In order not to be disturbed by all this, in order not hear how false it rings, one must purify an individualist jargon of rights and freedoms, and then lock oneself in it. This is where the youth association’s radicalism lies: in language. It purifies (parts of) the language of liberalism, but as mere linguistic exercises with the words “man,” “woman” and “equal right.”

The radicalism isn’t political, but linguistic. Therefore, one feels instinctively that the discussion that the youth association wants to start up cannot be political, but merely continued exercise of pure concepts – like when schoolchildren plod through grammatical examples to one day be able to speak a language that still is foreign to them.

Ludwig Wittgenstein described such pure conceptual exercises as language that idles, like an engine can idle without doing its work. In this case, it is the language of liberalism that is idling.

I propose a good dose of Wittgenstein.

Pär Segerdahl

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Macchiarini and the spirit of fraudulence

February 10, 2016

Pär SegerdahlI assume you heard of Paolo Macchiarini, the “star surgeon” who, with the willpower of a general, simply would win a great battle at the frontline of research – by creating new tracheae using the patients’ own stem cells. That the endeavor had costs in terms of a few soldiers’ or patients’ lives is sad, but some losses must be accepted if one is to win a major battle in the service of cutting-edge experimental research.

It is difficult to avoid such an interpretation of Macchiarini’s mindset, after seeing the Swedish TV-documentaries about him (“Experimenten”/”The Experiments”). You feel the presence of a dominating iron will to carry out a plan and to win. It feeds a warlike spirit in which collegial doubts must be suppressed because they corrupt the morale and slow down the march forward, toward the frontline.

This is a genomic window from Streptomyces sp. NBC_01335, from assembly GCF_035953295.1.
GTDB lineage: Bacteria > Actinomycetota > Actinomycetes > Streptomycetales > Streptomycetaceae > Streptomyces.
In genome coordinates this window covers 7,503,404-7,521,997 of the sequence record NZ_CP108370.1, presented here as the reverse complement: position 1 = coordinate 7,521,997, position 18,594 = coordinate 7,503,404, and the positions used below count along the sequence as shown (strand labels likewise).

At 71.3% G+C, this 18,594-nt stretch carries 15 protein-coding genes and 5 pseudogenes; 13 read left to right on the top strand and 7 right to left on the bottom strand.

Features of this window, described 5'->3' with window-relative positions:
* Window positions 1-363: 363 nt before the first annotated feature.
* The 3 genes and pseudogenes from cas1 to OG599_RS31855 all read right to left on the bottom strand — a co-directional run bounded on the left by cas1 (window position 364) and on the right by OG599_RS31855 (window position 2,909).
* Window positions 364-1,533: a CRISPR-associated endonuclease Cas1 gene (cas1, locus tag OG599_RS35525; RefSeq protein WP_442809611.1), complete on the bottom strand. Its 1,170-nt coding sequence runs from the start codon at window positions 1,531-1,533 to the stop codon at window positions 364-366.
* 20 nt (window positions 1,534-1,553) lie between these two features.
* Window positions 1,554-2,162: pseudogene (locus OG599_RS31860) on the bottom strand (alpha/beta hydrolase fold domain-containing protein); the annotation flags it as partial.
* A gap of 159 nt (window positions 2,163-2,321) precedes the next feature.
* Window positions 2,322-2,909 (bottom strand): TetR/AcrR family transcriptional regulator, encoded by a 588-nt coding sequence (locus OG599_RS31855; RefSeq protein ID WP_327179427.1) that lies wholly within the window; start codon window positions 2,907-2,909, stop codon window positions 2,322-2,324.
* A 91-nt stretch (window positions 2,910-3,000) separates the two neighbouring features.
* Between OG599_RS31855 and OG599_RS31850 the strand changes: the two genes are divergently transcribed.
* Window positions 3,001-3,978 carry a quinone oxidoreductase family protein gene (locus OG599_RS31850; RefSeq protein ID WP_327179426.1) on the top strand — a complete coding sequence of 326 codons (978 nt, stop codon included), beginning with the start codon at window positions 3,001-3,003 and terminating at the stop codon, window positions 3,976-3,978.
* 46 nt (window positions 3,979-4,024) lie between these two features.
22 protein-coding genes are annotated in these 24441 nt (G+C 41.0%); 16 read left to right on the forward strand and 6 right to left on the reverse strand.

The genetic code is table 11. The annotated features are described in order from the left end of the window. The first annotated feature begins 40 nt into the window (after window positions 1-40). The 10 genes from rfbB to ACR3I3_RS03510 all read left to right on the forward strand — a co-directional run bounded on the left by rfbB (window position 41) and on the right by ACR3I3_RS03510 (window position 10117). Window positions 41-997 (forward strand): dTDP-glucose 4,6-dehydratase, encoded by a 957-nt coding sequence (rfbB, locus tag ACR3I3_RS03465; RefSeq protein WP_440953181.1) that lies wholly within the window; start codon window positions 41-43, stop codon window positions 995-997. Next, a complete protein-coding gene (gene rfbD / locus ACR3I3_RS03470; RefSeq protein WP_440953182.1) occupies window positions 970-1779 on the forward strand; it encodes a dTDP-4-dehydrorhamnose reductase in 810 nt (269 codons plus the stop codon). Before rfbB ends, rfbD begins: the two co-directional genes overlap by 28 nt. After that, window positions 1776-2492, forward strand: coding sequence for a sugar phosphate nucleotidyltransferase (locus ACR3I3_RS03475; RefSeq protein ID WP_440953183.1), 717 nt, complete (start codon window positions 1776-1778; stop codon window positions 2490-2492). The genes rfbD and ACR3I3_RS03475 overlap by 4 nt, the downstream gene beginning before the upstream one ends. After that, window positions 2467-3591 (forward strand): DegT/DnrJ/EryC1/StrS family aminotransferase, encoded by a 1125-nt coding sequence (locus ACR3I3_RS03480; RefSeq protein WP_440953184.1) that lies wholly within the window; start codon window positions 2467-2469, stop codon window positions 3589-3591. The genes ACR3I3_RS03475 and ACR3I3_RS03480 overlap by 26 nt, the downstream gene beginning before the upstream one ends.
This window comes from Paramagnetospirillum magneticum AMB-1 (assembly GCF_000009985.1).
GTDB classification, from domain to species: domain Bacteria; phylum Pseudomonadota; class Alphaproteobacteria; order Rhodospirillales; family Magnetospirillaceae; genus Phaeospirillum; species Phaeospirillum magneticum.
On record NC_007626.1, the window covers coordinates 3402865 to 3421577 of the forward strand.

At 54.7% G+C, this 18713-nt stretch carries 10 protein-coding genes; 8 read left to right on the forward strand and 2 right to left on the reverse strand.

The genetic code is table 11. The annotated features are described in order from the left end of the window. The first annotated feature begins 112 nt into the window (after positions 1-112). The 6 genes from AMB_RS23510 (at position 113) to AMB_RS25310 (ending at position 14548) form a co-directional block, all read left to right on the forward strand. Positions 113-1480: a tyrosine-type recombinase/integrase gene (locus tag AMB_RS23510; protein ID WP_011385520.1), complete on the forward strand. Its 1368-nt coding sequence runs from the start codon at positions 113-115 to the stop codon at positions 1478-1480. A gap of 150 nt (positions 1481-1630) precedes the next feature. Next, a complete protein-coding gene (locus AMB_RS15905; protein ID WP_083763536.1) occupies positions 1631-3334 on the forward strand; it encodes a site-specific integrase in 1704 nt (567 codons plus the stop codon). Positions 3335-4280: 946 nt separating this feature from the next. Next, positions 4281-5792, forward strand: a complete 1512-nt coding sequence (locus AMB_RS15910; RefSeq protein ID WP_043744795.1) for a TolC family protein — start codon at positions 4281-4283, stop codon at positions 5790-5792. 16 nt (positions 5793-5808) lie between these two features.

Truth is, as we know, the first casualty of war. Losses must be described as successes, in order not to lose readiness for action in the final battle – which, of course, will be won, don’t for a moment doubt that! The condition of patients who after surgery barely can breathe must thus be described as if the surgery had given them a nearly normal respiratory function. Macchiarini’s misconduct follows the logic of war.

Imagine this rigid winner, waiting impatiently for patients for whom his unproven methods (with some good will) could be interpreted as a last chance to survive. Does he approach the patients as a doctor who wants to offer a last treatment option? Hardly, but the possibility of interpreting the situation in such a way takes him to the frontline: he gets the opportunity to operate on them.

Does he then relate to the patients as a researcher to his participants? Not that either. For the treatment is only improvised in the heat of battle and can hardly even be called experimental; and all failures will be covered up by more scientific fraudulence.